Cognitive biases are powerful mental distortions that affect the way we think and behave. They are so powerful that they can lead people to act against their own best interests. If you understand them, you can wield them for the forces of good. If not, you and your audience will likely fall victim to them.
Some cognitive biases that are well-known to seasoned advocates include:
People respond to urgent things more readily than important things. That’s why we hear about scandals (not climate change) on the nightly news.
People will do something for no other reason than because other people are doing it. This can be especially challenging for changemakers to appreciate, since by definition, we sit among the early adopters of social change. However, as this incredible social experiment reveals, conformity bias is a powerful driver of human behavior. This explains the success behind social norms advocacy.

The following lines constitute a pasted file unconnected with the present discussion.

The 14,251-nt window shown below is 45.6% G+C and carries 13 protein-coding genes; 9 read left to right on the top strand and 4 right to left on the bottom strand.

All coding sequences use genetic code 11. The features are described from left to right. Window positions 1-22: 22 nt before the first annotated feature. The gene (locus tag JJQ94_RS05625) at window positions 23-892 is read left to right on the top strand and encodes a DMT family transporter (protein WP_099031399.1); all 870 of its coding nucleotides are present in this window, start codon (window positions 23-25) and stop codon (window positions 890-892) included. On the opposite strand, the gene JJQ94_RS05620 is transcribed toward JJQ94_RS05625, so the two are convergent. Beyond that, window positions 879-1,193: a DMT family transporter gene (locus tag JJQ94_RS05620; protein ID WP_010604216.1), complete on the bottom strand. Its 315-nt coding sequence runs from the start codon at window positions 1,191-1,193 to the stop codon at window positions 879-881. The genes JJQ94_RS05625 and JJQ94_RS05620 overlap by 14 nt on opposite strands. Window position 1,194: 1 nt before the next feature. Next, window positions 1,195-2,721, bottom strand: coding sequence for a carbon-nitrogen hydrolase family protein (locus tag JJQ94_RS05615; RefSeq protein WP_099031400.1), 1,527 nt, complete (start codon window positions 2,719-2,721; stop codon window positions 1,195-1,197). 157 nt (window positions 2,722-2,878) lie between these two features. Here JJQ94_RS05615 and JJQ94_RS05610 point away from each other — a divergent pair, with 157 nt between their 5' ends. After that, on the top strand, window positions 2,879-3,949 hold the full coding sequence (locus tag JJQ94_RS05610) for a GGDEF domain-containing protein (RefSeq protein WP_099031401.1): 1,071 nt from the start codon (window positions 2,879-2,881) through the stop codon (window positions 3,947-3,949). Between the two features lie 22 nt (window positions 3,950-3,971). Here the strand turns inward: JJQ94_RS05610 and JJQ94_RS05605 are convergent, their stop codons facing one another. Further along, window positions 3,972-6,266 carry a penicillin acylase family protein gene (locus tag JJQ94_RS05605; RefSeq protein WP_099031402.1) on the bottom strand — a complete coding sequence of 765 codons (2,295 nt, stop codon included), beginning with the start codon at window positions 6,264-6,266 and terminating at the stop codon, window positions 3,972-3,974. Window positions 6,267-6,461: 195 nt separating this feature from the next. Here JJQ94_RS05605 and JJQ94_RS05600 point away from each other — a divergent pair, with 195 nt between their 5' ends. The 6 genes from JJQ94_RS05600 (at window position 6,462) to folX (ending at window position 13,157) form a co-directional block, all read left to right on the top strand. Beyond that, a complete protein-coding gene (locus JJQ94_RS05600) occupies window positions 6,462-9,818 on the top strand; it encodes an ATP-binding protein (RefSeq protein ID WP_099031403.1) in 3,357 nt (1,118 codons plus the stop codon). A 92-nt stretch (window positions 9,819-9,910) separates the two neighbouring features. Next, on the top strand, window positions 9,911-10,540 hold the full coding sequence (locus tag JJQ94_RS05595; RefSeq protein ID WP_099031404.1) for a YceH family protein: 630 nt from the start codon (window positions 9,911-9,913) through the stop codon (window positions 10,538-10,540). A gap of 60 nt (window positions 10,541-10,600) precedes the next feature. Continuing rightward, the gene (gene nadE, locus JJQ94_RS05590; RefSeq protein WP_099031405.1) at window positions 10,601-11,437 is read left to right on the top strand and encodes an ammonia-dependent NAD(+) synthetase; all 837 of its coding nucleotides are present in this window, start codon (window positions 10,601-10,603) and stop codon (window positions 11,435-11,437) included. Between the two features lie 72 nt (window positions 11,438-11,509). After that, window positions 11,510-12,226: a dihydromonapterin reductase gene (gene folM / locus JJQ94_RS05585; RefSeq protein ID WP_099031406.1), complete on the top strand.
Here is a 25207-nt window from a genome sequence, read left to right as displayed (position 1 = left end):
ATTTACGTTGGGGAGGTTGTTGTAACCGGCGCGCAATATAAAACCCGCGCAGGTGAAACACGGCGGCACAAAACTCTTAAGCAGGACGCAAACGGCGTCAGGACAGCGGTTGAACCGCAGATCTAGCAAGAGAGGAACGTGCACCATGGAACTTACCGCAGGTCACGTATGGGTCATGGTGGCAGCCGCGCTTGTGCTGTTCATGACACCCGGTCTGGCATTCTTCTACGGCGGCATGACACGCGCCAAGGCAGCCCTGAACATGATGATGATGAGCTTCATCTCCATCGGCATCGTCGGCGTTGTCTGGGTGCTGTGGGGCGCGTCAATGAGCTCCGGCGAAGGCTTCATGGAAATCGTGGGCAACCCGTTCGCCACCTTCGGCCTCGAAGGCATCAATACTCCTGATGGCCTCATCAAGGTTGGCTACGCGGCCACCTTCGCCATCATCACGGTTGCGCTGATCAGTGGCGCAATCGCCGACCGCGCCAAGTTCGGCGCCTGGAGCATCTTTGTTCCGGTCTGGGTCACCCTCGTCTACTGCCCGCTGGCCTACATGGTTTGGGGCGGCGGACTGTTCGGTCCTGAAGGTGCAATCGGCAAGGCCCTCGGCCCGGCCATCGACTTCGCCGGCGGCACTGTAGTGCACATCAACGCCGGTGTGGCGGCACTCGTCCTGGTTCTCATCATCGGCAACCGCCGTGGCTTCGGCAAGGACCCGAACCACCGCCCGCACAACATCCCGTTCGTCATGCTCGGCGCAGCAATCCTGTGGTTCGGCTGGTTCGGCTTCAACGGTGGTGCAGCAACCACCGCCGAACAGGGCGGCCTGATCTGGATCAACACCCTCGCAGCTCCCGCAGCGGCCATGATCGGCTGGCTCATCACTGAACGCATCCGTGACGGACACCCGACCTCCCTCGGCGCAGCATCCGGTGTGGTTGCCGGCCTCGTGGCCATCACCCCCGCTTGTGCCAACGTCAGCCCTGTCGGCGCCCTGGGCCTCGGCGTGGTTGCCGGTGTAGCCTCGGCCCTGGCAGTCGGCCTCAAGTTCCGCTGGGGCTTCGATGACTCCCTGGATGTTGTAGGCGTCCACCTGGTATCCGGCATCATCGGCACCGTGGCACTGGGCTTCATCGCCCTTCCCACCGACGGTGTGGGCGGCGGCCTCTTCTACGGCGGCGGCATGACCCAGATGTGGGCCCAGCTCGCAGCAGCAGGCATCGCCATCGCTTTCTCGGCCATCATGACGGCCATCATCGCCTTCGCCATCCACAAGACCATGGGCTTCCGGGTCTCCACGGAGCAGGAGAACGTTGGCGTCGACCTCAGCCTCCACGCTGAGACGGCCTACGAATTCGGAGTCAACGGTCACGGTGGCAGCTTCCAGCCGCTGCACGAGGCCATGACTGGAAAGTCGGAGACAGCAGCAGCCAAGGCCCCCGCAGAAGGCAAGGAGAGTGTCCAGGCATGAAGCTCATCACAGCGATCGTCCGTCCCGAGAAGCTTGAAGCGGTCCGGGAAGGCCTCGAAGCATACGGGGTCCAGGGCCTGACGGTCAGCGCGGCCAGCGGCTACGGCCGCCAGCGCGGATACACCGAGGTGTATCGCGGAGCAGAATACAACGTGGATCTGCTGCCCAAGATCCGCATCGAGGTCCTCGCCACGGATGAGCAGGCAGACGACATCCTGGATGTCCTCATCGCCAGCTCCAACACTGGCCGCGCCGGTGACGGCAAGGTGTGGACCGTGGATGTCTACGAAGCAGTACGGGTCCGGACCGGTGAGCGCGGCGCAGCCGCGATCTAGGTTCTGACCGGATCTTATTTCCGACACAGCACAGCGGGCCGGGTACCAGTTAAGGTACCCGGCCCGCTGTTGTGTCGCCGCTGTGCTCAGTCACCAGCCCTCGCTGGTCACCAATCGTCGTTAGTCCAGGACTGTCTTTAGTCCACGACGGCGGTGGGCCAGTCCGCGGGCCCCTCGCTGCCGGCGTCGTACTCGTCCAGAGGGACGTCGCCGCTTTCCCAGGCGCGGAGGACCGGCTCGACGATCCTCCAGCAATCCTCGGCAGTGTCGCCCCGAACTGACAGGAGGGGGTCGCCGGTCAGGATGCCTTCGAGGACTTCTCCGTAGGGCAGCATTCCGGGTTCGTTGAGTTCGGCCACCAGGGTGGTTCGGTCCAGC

We’re more likely to preference an option if it is set by default.
We tend to overestimate our audience’s background knowledge on a topic if we know a lot about it ourselves. The more we know, the more likely we are to wrongly assume how much others know.
People have a surprising tendency to care less about an issue when it affects more people (or animals). As social beings, we’re wired to care about individuals. When numbers can no longer adequately capture the gravity of a problem, empathy takes a hit. This is why communities continually rally behind individual slaughterhouse ‘escapees’, while being unmoved by the operation of slaughterhouses themselves. It also explains why crowdfunding appeals to support individuals often attract more funds than those targeting wide-scale problems affecting millions of ‘faceless’ victims. Overcome psychic numbing by describing ‘big’ problems through the lens of an individual experience.
There are dozens of others, too—each silently manipulating ours and our audience’s thoughts and behaviors. Harness those that can work for you, and circumvent those that don’t.
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